First Vatican exhibition dedicated to living architect
The work of celebrated Spanish architect, structural engineer, sculptor and painter Santiago Calatrava is the subject of a major exhibition at the Vatican's Braccio di Carlo Magno, the left wing of St Peter’s Square, from 5 December to 20 February.
Entitled The Metamorphosis of Space, the exhibition features marble, bronze and wooden models of Calatrava's signature projects as well as his geometric portrait paintings, watercolours and sketch books. Among the highlights of the 140 works on show is Calatrava’s model for the St Nicholas Greek Orthodox Church at the Ground Zero site in New York – on public display for the first time – as well as plans for the Cathedral of St John the Divine, also in New York.
Significantly, it is first time that the Vatican honours a living architect with an exhibition and follows the Holy See's inaugural pavilion at the 2013 Venice Biennale, the world’s most prestigious contemporary art gathering. The Vatican's participation at the biennale was spearheaded by Cardinal Gianfranco Ravasi, the dynamic head of the Pontifical Council for Culture, which is behind the Calatrava exhibition and which, in 2011, appointed Calatrava to the five-year renewable post of "cultural consultor."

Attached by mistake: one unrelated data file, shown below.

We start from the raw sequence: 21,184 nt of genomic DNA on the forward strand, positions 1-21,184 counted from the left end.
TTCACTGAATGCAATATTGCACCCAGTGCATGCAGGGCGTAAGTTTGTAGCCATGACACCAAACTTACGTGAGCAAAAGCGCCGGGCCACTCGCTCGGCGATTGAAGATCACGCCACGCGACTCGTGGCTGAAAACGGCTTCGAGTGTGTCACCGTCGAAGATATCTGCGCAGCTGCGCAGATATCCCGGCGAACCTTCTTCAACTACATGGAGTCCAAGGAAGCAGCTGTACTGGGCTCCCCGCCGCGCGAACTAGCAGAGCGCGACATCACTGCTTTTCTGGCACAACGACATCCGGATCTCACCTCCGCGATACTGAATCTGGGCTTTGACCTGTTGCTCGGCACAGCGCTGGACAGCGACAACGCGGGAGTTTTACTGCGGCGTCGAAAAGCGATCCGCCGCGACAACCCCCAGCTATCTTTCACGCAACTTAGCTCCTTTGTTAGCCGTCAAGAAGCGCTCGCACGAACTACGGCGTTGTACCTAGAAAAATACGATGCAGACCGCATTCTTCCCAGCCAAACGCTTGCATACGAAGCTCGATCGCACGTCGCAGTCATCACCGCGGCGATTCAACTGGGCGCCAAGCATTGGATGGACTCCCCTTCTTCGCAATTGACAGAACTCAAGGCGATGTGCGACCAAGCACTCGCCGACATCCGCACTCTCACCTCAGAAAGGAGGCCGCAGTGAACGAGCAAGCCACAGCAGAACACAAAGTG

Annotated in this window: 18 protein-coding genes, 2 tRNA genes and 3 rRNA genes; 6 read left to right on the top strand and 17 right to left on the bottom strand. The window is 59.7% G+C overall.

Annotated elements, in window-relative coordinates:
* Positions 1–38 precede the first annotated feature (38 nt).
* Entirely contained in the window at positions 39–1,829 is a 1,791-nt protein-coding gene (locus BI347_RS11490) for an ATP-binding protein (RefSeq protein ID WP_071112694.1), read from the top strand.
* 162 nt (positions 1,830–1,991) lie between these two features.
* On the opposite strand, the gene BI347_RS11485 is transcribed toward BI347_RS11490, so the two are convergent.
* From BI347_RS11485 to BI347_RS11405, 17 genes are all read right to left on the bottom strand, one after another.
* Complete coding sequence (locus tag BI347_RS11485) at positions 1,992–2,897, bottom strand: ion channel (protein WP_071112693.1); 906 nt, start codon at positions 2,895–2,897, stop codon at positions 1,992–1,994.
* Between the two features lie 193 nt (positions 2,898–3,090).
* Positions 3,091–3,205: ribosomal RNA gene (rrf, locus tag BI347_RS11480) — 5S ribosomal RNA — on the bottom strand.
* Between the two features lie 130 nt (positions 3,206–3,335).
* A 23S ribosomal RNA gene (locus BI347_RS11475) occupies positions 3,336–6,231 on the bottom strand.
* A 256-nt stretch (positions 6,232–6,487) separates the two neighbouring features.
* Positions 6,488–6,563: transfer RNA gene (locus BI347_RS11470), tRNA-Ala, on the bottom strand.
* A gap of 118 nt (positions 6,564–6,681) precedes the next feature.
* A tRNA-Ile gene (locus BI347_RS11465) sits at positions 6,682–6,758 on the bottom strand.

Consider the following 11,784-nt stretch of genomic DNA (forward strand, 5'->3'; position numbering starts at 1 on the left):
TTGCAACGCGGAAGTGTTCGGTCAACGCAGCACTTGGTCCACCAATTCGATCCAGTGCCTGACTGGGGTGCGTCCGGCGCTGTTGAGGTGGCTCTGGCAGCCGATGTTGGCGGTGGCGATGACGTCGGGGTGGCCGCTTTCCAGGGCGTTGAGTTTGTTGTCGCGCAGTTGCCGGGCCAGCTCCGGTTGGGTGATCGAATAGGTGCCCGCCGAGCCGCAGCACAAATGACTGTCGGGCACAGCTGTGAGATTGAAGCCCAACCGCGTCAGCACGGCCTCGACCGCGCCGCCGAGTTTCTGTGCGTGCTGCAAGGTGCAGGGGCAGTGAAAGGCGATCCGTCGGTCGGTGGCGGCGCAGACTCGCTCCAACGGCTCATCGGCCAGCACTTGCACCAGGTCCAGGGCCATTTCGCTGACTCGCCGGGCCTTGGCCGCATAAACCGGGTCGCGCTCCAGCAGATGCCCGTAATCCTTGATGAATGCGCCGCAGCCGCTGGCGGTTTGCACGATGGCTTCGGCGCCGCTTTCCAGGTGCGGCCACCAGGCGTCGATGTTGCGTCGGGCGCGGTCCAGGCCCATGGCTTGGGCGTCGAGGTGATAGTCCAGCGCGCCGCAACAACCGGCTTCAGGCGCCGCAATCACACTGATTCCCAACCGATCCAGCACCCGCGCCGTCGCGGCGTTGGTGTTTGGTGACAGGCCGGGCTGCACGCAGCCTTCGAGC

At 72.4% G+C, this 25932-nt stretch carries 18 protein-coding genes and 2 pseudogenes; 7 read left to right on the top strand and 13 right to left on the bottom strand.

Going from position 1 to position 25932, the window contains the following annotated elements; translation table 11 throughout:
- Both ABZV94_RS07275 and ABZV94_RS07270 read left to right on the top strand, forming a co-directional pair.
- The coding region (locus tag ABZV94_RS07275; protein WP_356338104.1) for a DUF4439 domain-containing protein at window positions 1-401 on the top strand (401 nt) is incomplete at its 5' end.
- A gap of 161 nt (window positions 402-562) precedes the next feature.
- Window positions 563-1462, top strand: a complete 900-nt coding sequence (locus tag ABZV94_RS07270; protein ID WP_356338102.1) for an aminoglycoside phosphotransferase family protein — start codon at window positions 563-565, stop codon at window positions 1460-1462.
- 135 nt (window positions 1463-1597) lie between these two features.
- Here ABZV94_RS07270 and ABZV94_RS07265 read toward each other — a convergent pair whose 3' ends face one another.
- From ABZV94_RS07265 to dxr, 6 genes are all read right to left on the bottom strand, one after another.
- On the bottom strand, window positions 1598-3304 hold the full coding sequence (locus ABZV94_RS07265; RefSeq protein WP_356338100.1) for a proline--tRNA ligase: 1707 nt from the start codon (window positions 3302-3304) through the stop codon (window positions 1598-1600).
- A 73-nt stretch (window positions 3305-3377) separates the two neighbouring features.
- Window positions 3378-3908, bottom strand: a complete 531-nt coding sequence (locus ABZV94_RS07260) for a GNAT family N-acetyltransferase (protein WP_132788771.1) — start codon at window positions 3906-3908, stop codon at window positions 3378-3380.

The exhibition reflects "the continued opening of the Vatican and the church to the art of our time”, according to Micol Forti, the head curator of contemporary art at the Vatican Museums and curator of the Calatrava show.
Based between Zurich and New York, Calatrava is best known for his distinctive sculptural bridges – often cantilievered or cable-stayed and almost always in his signature white – in major world cities.
In Rome Calatrava is behind the Città dello Sport di Roma, a grandiose project which began in 2005 and which has since foundered. Located in Rome suburb Tor Vergata, the sports complex was originally designed for use during the World Swimming Championships in 2009 and construction work began under the administration of former mayor Walter Veltroni. However the project soon ran out of funds and was abandoned during the tenure of Veltroni's successor Gianni Alemanno. Now something of a white elephant, efforts are being made to obtain from private investors the roughly €500 million funds necessary to complete the project.
Elsewhere in Italy, Calatrava is responsible for the new state-of-the-art railway station Medio Padana, the only stop on the high-speed Milan-Bologna line. Situated about halfway between Parma and Bologna in northern Italy, the white steel and glass wave-like station was inaugurated in June.
Calatrava also designed the Ponte della Costituzione over the Grand Canal in Venice. Prior to its 2008 inauguration the arched truss bridge caused controversy, chiefly over concerns that its modernist-minimalist design was incompatible with the city's architectural heritage, but it has since become accepted to such an extent that it is referred to locally as the “Calatrava Bridge.”